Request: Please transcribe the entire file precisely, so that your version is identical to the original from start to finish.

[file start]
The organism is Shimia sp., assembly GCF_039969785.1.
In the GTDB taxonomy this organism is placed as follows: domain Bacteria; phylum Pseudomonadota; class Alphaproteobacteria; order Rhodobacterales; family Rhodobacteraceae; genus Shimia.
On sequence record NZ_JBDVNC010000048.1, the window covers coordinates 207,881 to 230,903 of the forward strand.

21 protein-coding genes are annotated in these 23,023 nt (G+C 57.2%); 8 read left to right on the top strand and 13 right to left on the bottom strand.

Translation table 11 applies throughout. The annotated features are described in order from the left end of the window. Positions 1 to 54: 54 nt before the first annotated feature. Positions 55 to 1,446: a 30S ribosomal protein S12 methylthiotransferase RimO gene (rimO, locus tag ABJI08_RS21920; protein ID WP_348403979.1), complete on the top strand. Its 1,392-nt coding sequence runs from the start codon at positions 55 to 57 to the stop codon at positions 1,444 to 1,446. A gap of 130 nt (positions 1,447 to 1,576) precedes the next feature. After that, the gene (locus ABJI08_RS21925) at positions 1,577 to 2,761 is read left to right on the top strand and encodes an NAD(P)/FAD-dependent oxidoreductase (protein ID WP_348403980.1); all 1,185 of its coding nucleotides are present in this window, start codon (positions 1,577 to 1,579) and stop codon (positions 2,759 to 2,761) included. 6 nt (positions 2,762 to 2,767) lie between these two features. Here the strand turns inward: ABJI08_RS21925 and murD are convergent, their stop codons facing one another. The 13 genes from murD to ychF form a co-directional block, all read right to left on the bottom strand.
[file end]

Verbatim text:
The organism is Shimia sp., assembly GCF_039969785.1.
In the GTDB taxonomy this organism is placed as follows: domain Bacteria; phylum Pseudomonadota; class Alphaproteobacteria; order Rhodobacterales; family Rhodobacteraceae; genus Shimia.
On sequence record NZ_JBDVNC010000048.1, the window covers coordinates 207,881 to 230,903 of the forward strand.

21 protein-coding genes are annotated in these 23,023 nt (G+C 57.2%); 8 read left to right on the top strand and 13 right to left on the bottom strand.

Translation table 11 applies throughout. The annotated features are described in order from the left end of the window. Positions 1 to 54: 54 nt before the first annotated feature. Positions 55 to 1,446: a 30S ribosomal protein S12 methylthiotransferase RimO gene (rimO, locus tag ABJI08_RS21920; protein ID WP_348403979.1), complete on the top strand. Its 1,392-nt coding sequence runs from the start codon at positions 55 to 57 to the stop codon at positions 1,444 to 1,446. A gap of 130 nt (positions 1,447 to 1,576) precedes the next feature. After that, the gene (locus ABJI08_RS21925) at positions 1,577 to 2,761 is read left to right on the top strand and encodes an NAD(P)/FAD-dependent oxidoreductase (protein ID WP_348403980.1); all 1,185 of its coding nucleotides are present in this window, start codon (positions 1,577 to 1,579) and stop codon (positions 2,759 to 2,761) included. 6 nt (positions 2,762 to 2,767) lie between these two features. Here the strand turns inward: ABJI08_RS21925 and murD are convergent, their stop codons facing one another. The 13 genes from murD to ychF form a co-directional block, all read right to left on the bottom strand.